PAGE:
Ute Indian Tribe Has Success With Reduction In Alcohol Use
Article Provided By: Uintah Basin Standard
Printed December 5, 2006
Positive Action looks to improve thinking, feeling
How do you change a cycle of angry thoughts, self-destructive behavior, and negativism that effect some area youth and adults?
In Uintah and Duchesne counties, and on the Uintah and Ouray Reservation, individuals affiliated with the Positive Action Program are working to answer that question.
Kris Gerber, Positive Action field coordinator for the Uintah School District and now the Ute Tribe, said the program is easy to understand: Good thoughts equal good actions and good feelings and bad thoughts equal bad actions, which produce bad feelings.
The program, now in its third year in both counties, is promoted through the courts, Northeastern Counseling Center, and area schools thanks to a $1.4 million grant secured two years ago. It is a family-oriented, self-help program, that is also now being offered through a variety of Ute Tribe programs, after the tribe secured a $1.2 million grant.
Gerber said the program was jump-started in Uintah County when it was presented to 8th District Juvenile Court Judge Larry Steele, who felt it was something that would benefit the parents of children he placed on probation. He mandated the course for the kids as well.
The seven-week course teaches youth and parents how to work through problems with actual discussions of real problems and through a homework process, Gerber said. There is also a free family kit that participants receive which includes 36 additional lessons for continued family study, explained Gerber.
“It’s a methodical process where you learn to isolate individual thoughts and look at the actions they produce,” Gerber said. “Then learning that if you don’t like the feelings their actions produce, change the thought that caused them.”
What is Positive Action?
The choices we make with each thought always affect how we feel about ourselves and how others feel around us, ultimately helping to form a positive or negative atmosphere.
When we think a positive thought and act on that thought, making it a positive action, we reap an internal positive feeling. This in turn inspires us to repeat this process all over again. The reverse is also true. We see that when we think negative thoughts and put them into negative actions, we reap negative feelings.
The goal of the Positive Action program is to teach people how to slow down and methodically isolate their thoughts. Then teach them to change negative thoughts to positive thoughts before they ever act on them, thus changing the outcome of their actions and the consequences.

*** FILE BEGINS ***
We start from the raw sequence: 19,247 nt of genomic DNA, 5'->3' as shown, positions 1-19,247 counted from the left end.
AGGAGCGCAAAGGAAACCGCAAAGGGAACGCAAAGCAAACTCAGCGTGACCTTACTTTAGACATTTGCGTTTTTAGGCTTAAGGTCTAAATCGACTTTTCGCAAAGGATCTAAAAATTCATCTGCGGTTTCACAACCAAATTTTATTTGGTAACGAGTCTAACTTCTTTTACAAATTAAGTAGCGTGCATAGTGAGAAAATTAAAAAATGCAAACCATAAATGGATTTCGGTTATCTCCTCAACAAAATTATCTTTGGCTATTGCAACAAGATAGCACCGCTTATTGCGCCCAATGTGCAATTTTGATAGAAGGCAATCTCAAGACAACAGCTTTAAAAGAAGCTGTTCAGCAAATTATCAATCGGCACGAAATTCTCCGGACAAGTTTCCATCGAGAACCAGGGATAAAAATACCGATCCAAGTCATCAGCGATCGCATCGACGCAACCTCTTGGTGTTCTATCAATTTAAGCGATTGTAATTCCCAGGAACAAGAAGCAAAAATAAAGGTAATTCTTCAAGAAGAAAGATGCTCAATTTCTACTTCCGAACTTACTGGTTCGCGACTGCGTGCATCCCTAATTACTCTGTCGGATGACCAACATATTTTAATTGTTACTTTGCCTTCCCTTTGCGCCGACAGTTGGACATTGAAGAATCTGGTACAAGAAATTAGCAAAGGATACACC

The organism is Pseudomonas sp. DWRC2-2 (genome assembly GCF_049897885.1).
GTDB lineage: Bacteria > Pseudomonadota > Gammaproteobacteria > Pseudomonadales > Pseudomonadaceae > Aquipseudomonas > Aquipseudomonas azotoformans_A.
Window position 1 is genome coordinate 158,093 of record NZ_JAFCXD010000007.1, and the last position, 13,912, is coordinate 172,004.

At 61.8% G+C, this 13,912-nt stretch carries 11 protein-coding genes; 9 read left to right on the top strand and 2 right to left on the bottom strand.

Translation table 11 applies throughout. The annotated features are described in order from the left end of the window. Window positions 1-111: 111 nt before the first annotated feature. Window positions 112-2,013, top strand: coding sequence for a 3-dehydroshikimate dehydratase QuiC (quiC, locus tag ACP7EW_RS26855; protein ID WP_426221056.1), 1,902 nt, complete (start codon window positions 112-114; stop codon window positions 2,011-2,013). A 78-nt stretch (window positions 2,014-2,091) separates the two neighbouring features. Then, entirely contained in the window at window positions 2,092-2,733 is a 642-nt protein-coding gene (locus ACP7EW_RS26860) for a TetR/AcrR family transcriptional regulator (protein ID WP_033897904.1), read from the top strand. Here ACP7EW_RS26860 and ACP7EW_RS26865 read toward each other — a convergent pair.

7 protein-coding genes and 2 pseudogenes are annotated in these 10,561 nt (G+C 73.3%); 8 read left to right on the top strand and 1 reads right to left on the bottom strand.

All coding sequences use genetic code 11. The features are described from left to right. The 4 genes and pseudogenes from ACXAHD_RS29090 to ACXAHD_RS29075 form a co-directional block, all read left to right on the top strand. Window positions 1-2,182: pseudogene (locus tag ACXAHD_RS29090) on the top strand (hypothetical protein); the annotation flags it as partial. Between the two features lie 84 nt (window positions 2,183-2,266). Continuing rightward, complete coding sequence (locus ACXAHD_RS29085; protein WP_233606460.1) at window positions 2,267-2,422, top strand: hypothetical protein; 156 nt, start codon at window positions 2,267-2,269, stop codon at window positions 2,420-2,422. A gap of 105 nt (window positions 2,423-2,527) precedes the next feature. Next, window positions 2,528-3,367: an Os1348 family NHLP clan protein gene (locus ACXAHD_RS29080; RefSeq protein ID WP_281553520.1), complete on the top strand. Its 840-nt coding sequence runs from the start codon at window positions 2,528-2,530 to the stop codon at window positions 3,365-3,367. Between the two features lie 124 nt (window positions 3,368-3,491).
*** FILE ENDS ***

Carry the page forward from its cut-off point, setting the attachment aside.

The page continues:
Gerber described a family where violence was prevalent in the home between husband and wife. The couple came for one lesson and learned the thought-action- feeling process, but did not return. She said the distraught wife watched her husband come through the door after work one night and knew what was coming because of his demeanor. The woman decided she should leave for good this time, Gerber said.
But before the woman made it out of the house, the husband gathered his family together. He told them what he was thinking about doing to his wife and why, Gerber said, and reviewed the thought-action-feeling process. Then, Gerber said, he told his family he would do better and apologized for his actions.
“The key is to break the violent thoughts before the actions begin,” Gerber said. “And it works for all our thoughts and actions and the resulting feelings, whether good or bad.”
Ronee K. Wopsock, the director of the Ute Alcohol Reduction Positive Action grant, said training of the tribal program’s directors, BIA and tribal police officers, court personnel, Head Start officials has begun. She is also working to get the word out in the community about the benefits of Positive Action.
“We want to help kids be aware that they have choices when it comes to drugs and alcohol,” Wopsock said. “Kids see the family way they grow up in and think that’s what they have to do, too. We say no! They have a choice.”
Wopsock said another emphasis of the program is to revive some of the cultural activities that were once common on the reservation, but have begun to die out.
“We want to help kids want to be better members of the tribe by learning their language, bringing back the Bear Dance and other community events,” she said.
Wopsock said the program is presently working with several families where grandparents are raising grandchildren who need the help that the Positive Action offers. Also, the court system is now mandating family training as part of the rehabilitation process.
Positive Action classes are starting again in January. There is no charge for the instruction or the materials needed to complete the course. Those interested in attending the course can contact Northeastern Counseling Center in Roosevelt at 725-6300 or in Vernal at 789-6300. Members of the Ute Tribe can contact Ronee Wopsock at 722-7078 to sign-up or to receive or additional information.